Forgettable men’s basketball season comes to an end

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One year ago, the Marquette men’s basketball team was preparing for its opening NCAA Tournament matchup against Davidson. With one nerve-racking victory after another, the Golden Eagles advanced to the Elite Eight and had one of its most memorable seasons in school history.

Fast forward to Sunday, and the story was far less cheery.

Marquette failed to qualify for the NCAA Tournament and the National Invitation Tournament, and declined to participate in any other postseason competition, thus ending its season.

The Golden Eagles (17-15, 9-9) were picked to finish first in the modified Big East’s inaugural season, and they ended in sixth after losing the last four games of the season. As each loss in important games mounted, a March Madness bid grew more unlikely.

Despite the high level of competition it faced, Marquette’s best win was over George Washington (RPI 29th) on a neutral floor. The Golden Eagles were 3-12 against NCAA Tournament teams.

It was clear from the beginning that there could be less to be desired for the season after the team’s surprisingly close 63-56 home opener victory against Southern and its lackluster 35-point output against Ohio State. It was also evident that coach Buzz Williams struggled with his rotation and spent excessive time finding effective combinations.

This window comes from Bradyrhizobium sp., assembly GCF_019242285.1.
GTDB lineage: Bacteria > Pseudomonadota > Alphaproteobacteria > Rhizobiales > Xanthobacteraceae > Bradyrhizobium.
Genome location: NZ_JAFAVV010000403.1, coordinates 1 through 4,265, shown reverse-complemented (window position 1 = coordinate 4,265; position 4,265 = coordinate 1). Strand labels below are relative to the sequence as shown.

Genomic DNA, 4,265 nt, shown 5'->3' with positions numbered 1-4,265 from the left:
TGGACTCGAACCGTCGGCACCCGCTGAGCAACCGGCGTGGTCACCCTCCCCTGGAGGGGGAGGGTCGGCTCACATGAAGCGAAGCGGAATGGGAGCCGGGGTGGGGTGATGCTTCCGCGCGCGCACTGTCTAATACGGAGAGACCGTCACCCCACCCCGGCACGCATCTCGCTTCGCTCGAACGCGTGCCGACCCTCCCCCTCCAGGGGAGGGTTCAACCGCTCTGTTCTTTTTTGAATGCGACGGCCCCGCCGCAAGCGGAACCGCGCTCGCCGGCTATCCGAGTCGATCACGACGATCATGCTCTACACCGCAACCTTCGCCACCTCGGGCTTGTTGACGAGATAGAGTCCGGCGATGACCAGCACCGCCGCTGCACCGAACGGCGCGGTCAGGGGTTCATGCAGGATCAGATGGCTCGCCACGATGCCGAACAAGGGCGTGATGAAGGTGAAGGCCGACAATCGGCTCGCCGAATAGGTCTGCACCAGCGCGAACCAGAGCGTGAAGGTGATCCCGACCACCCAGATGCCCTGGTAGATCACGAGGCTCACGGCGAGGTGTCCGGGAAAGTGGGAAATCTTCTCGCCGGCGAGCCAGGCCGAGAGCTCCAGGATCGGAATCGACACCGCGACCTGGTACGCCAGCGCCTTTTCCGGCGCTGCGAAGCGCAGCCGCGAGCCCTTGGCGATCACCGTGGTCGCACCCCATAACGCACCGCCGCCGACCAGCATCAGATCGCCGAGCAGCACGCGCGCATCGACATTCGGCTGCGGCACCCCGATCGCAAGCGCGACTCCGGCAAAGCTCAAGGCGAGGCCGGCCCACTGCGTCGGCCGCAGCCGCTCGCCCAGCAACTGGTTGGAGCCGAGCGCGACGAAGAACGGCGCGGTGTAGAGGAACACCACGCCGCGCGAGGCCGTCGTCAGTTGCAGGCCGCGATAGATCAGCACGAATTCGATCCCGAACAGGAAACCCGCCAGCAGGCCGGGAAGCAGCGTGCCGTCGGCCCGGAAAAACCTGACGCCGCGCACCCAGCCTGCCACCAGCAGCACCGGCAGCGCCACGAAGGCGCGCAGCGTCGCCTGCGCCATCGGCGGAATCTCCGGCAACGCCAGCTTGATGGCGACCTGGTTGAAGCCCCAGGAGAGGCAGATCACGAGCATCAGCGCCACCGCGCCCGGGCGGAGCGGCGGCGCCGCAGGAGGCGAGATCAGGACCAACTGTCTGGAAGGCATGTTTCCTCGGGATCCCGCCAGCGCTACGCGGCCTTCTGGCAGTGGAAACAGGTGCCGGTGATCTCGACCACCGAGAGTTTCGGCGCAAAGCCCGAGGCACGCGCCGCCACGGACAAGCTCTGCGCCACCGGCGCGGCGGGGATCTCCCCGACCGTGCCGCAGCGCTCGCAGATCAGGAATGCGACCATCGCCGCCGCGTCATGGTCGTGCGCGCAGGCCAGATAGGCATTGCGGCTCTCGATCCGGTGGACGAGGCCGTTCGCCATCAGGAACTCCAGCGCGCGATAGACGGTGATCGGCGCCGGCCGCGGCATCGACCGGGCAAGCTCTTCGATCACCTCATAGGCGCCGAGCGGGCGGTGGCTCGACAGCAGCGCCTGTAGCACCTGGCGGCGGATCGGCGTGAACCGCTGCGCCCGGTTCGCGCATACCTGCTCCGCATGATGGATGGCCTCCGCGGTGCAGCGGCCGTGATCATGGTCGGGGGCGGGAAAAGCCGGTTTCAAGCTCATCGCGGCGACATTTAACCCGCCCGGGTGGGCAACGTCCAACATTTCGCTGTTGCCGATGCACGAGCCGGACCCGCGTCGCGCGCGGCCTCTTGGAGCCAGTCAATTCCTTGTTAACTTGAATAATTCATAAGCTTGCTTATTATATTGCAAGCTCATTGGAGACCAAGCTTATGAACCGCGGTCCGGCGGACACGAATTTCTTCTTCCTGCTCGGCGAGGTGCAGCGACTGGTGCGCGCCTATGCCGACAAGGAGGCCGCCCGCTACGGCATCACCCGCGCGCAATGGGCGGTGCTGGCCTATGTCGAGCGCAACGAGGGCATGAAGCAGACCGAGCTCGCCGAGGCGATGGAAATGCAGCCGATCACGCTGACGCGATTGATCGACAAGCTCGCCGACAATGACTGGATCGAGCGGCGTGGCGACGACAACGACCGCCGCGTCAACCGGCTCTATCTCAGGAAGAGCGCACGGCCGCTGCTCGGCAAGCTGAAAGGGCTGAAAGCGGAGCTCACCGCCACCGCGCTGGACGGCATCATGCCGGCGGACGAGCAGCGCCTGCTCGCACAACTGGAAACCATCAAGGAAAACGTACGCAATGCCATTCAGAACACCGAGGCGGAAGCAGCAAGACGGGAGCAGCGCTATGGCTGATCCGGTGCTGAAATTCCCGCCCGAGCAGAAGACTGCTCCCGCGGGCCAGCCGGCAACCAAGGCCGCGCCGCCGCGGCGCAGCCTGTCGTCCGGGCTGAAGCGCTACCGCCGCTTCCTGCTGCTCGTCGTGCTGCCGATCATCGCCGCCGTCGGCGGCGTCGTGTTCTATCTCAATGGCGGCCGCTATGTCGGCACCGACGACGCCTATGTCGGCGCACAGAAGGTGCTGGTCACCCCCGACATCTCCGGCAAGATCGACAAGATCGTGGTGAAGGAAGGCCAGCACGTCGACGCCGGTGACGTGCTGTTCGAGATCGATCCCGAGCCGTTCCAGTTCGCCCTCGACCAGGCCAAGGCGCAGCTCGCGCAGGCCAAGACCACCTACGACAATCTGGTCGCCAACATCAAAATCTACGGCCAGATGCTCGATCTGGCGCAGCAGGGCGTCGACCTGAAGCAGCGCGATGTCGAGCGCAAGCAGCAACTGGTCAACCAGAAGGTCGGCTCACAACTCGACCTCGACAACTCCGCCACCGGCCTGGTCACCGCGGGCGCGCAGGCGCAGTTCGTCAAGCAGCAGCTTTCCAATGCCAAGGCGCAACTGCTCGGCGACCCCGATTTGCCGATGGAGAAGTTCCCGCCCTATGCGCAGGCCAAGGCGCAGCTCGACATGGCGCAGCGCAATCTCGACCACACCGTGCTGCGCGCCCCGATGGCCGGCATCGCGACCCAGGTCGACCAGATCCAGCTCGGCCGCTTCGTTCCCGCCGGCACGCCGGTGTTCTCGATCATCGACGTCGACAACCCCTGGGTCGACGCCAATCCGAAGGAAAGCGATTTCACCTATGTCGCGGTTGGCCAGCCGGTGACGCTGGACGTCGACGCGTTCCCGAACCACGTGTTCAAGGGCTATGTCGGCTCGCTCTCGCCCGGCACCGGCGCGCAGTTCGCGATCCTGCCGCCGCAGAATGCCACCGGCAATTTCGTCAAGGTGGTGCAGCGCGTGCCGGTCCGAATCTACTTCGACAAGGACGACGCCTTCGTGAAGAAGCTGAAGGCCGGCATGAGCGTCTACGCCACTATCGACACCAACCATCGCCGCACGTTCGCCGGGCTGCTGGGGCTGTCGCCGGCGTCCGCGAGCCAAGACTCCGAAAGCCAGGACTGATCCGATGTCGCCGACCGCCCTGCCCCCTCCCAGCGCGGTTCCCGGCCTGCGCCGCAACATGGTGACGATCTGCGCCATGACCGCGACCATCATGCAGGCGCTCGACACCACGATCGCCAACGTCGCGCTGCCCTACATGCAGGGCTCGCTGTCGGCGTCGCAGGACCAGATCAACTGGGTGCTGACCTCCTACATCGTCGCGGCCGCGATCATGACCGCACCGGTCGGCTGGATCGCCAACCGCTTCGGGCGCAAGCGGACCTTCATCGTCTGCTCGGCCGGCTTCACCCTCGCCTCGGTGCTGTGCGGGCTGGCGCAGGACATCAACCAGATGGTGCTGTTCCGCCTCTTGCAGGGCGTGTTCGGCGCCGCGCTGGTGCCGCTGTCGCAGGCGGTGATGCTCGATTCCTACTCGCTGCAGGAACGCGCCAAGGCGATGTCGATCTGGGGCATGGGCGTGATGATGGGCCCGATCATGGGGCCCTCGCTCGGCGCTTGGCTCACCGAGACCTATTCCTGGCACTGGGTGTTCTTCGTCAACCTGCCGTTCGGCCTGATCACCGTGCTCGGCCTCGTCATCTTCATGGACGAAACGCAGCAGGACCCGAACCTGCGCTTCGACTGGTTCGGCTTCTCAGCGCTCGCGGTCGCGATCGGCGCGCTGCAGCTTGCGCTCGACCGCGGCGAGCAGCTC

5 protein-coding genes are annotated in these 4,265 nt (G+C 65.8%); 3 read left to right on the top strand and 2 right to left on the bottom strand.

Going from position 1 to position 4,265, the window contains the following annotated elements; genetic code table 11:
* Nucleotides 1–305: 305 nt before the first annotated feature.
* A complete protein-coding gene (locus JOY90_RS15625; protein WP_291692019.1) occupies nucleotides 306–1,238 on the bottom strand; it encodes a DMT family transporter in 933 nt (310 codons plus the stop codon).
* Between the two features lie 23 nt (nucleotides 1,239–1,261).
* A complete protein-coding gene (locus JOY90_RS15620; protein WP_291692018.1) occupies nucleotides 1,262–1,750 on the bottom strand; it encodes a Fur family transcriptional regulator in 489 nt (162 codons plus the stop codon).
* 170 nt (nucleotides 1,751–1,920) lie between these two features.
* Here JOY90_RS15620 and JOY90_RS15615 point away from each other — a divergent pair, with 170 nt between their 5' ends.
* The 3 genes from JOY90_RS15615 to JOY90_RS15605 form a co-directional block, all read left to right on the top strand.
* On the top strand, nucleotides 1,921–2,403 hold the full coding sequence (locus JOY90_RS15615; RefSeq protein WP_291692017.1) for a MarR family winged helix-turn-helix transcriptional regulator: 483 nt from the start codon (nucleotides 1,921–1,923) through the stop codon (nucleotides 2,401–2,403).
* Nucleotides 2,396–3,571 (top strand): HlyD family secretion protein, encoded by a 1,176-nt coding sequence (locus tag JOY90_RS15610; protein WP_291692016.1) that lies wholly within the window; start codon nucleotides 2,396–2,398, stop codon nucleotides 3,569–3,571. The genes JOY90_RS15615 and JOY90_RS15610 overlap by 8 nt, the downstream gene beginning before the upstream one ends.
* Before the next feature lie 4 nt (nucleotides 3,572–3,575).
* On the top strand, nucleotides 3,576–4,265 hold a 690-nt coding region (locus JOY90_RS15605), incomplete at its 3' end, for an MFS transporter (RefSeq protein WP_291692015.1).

Additionally, the Golden Eagles were subpar on the perimeter. In the past, Marquette relied on multiple players who did damage inside, but also had reliable outside shots.

This season, the team finished last in the conference in three-point shooting and had to depend on one-dimensional senior Jake Thomas for long range opportunities. Two of Marquette’s high-volume shooters, senior Jamil Wilson and junior Todd Mayo, combined to shoot 32.9 percent from three-point territory.

There were still positive areas for the Golden Eagles, namely the development of both senior Davante Gardner and freshman Deonte Burton. Gardner proved to be a major spark off the bench, averaging 14.9 points and 5.7 rebounds per game while eclipsing the 20-point mark nine times. He was a nightmare against opposing post players and frequently drew fouls.

Burton became a fan favorite with his emphatic dunks and physical presence. He averaged 6.9 points in 12.6 minutes and shot 47.8 percent from the field. With the loss of frontcourt players Gardner, Wilson and redshirt senior Chris Otule, Burton will play an even bigger role next season.

Based on Mayo’s timely shooting in a few close games, albeit not all of them wins, he will be Marquette’s primary scoring option in his senior season. Mayo averaged 11.3 points per game and was a factor in Marquette’s overtime win at Georgetown, its home win against Butler and its double-overtime loss at Providence.

The main story in the Big East was Creighton and Villanova jockeying for first place nearly all season, while teams such as Xavier and Providence established themselves as threats. Six of the 10 Big East teams are playing in either the NCAA Tournament or the NIT.

Marquette will not participate in the NCAA Tournament for the first time since 2005, and the first time in the Williams era. In a campaign marred by poor shooting and a lack of urgency, the Golden Eagles will head back to the drawing board this summer to avenge a season to forget.